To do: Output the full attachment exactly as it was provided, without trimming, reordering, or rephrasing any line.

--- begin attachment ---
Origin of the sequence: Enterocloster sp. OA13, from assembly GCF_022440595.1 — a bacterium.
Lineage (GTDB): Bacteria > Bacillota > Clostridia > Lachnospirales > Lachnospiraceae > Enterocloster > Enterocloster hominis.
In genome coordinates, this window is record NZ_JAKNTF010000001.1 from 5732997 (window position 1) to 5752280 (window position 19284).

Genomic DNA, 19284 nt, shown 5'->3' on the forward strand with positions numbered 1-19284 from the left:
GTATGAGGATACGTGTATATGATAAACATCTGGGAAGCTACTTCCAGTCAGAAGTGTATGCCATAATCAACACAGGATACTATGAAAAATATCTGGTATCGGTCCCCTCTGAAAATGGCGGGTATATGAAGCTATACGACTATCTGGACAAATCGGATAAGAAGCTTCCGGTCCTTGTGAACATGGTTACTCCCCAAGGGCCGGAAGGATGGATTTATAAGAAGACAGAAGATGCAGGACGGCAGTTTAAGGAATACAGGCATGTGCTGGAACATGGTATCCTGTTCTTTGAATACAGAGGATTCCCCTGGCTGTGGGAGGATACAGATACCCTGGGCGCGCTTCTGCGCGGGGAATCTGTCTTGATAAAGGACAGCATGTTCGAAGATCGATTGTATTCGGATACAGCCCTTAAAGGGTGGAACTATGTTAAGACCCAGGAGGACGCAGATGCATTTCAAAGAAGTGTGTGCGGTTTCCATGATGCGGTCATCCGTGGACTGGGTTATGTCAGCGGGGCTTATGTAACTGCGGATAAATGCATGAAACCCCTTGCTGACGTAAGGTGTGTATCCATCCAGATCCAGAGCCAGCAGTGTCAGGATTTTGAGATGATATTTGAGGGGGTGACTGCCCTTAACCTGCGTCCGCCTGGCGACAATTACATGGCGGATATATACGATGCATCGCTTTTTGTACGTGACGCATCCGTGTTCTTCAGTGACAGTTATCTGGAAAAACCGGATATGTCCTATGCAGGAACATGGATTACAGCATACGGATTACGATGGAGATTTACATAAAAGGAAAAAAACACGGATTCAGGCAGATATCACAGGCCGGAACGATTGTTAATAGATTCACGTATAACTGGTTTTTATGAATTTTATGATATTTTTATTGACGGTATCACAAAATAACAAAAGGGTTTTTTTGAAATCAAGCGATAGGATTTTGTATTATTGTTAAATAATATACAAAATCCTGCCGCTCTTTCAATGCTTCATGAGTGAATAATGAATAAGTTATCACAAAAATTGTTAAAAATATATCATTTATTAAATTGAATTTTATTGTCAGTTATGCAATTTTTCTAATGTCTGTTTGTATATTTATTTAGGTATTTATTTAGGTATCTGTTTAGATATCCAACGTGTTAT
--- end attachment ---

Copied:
Origin of the sequence: Enterocloster sp. OA13, from assembly GCF_022440595.1 — a bacterium.
Lineage (GTDB): Bacteria > Bacillota > Clostridia > Lachnospirales > Lachnospiraceae > Enterocloster > Enterocloster hominis.
In genome coordinates, this window is record NZ_JAKNTF010000001.1 from 5732997 (window position 1) to 5752280 (window position 19284).

Genomic DNA, 19284 nt, shown 5'->3' on the forward strand with positions numbered 1-19284 from the left:
GTATGAGGATACGTGTATATGATAAACATCTGGGAAGCTACTTCCAGTCAGAAGTGTATGCCATAATCAACACAGGATACTATGAAAAATATCTGGTATCGGTCCCCTCTGAAAATGGCGGGTATATGAAGCTATACGACTATCTGGACAAATCGGATAAGAAGCTTCCGGTCCTTGTGAACATGGTTACTCCCCAAGGGCCGGAAGGATGGATTTATAAGAAGACAGAAGATGCAGGACGGCAGTTTAAGGAATACAGGCATGTGCTGGAACATGGTATCCTGTTCTTTGAATACAGAGGATTCCCCTGGCTGTGGGAGGATACAGATACCCTGGGCGCGCTTCTGCGCGGGGAATCTGTCTTGATAAAGGACAGCATGTTCGAAGATCGATTGTATTCGGATACAGCCCTTAAAGGGTGGAACTATGTTAAGACCCAGGAGGACGCAGATGCATTTCAAAGAAGTGTGTGCGGTTTCCATGATGCGGTCATCCGTGGACTGGGTTATGTCAGCGGGGCTTATGTAACTGCGGATAAATGCATGAAACCCCTTGCTGACGTAAGGTGTGTATCCATCCAGATCCAGAGCCAGCAGTGTCAGGATTTTGAGATGATATTTGAGGGGGTGACTGCCCTTAACCTGCGTCCGCCTGGCGACAATTACATGGCGGATATATACGATGCATCGCTTTTTGTACGTGACGCATCCGTGTTCTTCAGTGACAGTTATCTGGAAAAACCGGATATGTCCTATGCAGGAACATGGATTACAGCATACGGATTACGATGGAGATTTACATAAAAGGAAAAAAACACGGATTCAGGCAGATATCACAGGCCGGAACGATTGTTAATAGATTCACGTATAACTGGTTTTTATGAATTTTATGATATTTTTATTGACGGTATCACAAAATAACAAAAGGGTTTTTTTGAAATCAAGCGATAGGATTTTGTATTATTGTTAAATAATATACAAAATCCTGCCGCTCTTTCAATGCTTCATGAGTGAATAATGAATAAGTTATCACAAAAATTGTTAAAAATATATCATTTATTAAATTGAATTTTATTGTCAGTTATGCAATTTTTCTAATGTCTGTTTGTATATTTATTTAGGTATTTATTTAGGTATCTGTTTAGATATCCAACGTGTTAT